Dividing agapanthus – How and when to divide step by step
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Agapanthus is very versatile plants especially in the summer and you can plant them in large numbers to create stunning borders or in containers. They require very little maintenance and they actually enjoy being a little crowded. If left to their own devices they will happily multiply into natural clumps of individual plants but they do benefit from being divided around every 4-6 years to keep them prolifically flowering.
Why you need to divide agapanthus
If you noticed that the clumps you have in your garden have started to get too large, they might dominate the area and prevent other plants from getting nutrients they need while also producing fewer flowers which are most peoples concerns when it comes to growing agapanthus. What should you do?
Divide and conquer. Or more specifically divide and split up the plants. The bonus here is that when you divide your plants you get additional plants you can put somewhere else or there’s always a friend who will happily take them from you if you don’t have room.
When to divide agapanthus
The best time to divide your agapanthus is in the spring or early summer as soon as you notice the new shoots emerging or in the Autumn. We would recommend the middle of September / October once your plants have finished flowering.
While you’re making your decision as to when you choose to divide your agapanthus remember that if you divided in the springtime you are probably going to receive fewer flowers that year as you have disturbed the roots but they will benefit from it and produce much better shows the following year.
You should divide your agapanthus plants every 4 to 6 years or every time they start to get too big and under produce in terms of flowers. If you are growing them in pots they are more likely to stop flowering so as soon as you see this happening its time to divide and replant in well-drained quality compost.
Dividing deciduous varieties
The best time to divide your deciduous agapanthus is in the spring or early summer as soon as the new growth starts to emerge or at the end of autumn when the leaves have died back. You should only really divide deciduous varieties every 7 years, but again, look for the signs for overcrowding and few flowers and split when the plants are ready.
How to divide agapanthus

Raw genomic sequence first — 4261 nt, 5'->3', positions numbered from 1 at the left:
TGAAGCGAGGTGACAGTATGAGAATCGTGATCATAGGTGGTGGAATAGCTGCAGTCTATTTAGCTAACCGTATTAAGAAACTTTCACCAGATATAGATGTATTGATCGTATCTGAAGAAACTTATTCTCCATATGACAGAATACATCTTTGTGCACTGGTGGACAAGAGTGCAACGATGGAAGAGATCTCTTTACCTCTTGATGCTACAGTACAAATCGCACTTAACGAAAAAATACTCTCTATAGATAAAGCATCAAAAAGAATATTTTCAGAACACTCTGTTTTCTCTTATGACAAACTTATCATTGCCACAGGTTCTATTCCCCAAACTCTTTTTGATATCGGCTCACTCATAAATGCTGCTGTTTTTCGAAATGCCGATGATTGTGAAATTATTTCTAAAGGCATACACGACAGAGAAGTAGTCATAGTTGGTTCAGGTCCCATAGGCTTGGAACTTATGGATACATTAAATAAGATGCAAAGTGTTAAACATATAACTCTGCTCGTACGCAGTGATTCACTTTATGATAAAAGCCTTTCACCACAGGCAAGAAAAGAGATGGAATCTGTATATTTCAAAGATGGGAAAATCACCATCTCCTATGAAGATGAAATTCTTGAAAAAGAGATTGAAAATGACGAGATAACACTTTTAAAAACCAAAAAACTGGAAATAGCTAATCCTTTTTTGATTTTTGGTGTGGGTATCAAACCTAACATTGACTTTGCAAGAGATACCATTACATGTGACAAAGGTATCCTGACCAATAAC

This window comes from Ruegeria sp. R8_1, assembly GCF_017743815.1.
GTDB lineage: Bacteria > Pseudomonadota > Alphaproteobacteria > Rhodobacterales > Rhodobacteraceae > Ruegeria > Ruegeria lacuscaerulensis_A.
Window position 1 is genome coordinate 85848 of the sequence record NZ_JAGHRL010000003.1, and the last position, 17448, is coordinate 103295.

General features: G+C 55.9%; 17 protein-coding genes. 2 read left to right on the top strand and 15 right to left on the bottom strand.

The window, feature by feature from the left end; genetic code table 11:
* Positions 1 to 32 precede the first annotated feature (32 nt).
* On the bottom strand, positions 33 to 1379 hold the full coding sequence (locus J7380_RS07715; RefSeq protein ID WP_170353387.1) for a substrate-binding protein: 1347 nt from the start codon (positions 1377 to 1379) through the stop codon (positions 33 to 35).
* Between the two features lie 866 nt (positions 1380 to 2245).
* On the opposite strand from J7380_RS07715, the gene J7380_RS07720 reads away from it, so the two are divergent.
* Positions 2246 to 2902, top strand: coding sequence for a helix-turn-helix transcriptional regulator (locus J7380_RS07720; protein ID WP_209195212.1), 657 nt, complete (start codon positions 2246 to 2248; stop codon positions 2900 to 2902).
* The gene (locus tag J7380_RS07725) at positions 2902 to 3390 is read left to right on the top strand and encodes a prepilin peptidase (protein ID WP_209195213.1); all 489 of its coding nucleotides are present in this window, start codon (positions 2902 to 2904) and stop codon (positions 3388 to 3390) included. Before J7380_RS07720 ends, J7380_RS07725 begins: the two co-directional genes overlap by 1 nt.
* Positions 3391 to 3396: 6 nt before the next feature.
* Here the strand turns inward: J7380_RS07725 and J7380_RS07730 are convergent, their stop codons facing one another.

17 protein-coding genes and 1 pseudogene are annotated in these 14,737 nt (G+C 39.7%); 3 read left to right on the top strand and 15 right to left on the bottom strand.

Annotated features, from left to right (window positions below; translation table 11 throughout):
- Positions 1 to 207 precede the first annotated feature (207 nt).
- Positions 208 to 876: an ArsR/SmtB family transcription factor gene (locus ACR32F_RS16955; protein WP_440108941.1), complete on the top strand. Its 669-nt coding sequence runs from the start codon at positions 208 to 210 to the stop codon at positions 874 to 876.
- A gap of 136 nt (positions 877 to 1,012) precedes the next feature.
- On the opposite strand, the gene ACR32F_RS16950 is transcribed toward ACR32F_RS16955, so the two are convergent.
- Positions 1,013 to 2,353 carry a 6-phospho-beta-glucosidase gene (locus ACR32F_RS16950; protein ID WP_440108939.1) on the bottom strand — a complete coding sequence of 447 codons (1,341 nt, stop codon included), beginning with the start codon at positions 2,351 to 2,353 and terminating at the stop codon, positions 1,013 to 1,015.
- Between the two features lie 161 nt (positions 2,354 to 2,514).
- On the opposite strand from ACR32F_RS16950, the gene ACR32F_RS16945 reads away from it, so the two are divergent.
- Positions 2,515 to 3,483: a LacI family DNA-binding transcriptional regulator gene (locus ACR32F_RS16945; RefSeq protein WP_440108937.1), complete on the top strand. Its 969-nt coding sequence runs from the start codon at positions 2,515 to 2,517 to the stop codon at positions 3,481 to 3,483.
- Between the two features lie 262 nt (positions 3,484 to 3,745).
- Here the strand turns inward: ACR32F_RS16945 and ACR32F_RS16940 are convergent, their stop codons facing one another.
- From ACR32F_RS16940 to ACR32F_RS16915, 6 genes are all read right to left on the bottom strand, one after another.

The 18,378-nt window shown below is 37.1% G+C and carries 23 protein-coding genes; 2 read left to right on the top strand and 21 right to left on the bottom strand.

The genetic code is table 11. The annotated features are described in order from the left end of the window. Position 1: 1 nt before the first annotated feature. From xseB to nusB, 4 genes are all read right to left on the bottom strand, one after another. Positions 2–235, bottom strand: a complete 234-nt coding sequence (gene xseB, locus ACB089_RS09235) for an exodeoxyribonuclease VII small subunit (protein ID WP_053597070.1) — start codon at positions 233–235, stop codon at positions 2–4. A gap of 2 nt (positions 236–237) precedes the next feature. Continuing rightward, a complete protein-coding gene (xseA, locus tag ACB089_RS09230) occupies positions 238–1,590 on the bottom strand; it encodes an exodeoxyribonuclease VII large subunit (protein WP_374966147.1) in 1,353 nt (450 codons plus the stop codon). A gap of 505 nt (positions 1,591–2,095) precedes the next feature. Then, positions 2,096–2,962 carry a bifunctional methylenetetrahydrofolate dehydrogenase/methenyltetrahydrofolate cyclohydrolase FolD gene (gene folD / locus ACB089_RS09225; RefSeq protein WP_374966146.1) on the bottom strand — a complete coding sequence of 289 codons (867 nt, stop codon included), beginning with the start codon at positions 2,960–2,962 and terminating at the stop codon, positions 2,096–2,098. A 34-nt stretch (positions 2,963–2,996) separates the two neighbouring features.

In order to divide your agapanthus you will need the following:
- two large garden forks to pull apart the large crumps
- a large spade that is very sharp to split the plants
- a large knife or saw to split them into sections
When you are ready to start by digging around each clump using your spade. If it is very large clumps of agapanthus and more than one clump has become intertwined which is usually the case when grown in the ground, you may need to slice directly through the roots on all sides by holding your spade vertically and cutting straight down.
Once that is done lift the clumps out of the ground using your garden fork and be as precise as possible. These roots are very strong so it will literally take a great deal of effort for you to lift them no matter how strong you are. Once they have been lifted shake them to remove as much excess soil as possible.
At this point, you can split the clumps in half using your hands if you are able but this is often a little difficult. If the roots are too far intertwined and you’re unable to do it by hand, then a good tip is you can place your two garden forks in the centre back to back and use one as a lever to force them apart, this makes the job much easier.
At this point, you should separate each clump into a smaller clump each still with a healthy root system. You want to tease out the roots with your fingers or with the sharpened saw that you brought. You can split your clumps in half, break them down into thirds, quarters, or even cut them into individual parts, agapanthus are very tough and will cope with this very well. The only thing to remember is that the smaller the cut sections of agapanthus, the longer it will take for each plant to produce flowers once it has been replanted so we recommend keeping them as good sized divisions and no two small.
Now you want to trim the leaves back by approximately 1/2 or 2/3 the original size and trim away any damaged or long roots so that the plants concentrating on producing new roots and getting established once planted again.
Before you replant them add rich well-drained compost to the soil to help the plants recover. Space each clump approximately 30 to 50cm apart if you are using larger clumps but if you are using individual plants space them approximately 10 to 15cm apart. When you put them in the ground spread the roots out and plant them at the same depth as they were planted originally and planting too deep can rot the crowns.
Fill in the soil around the area and pat it down. Water it well so that any air pockets are alleviated and make sure the plant remains moist for the next few weeks after it has been planted so that it has an opportunity to establish itself successfully.
We recommend that you split and plant straight away to minimise stress on the plants, however, if you are unable to transplant immediately for whatever reason, put the plants someplace cool and cover them with a damp newspaper until such a time as they can be transplanted.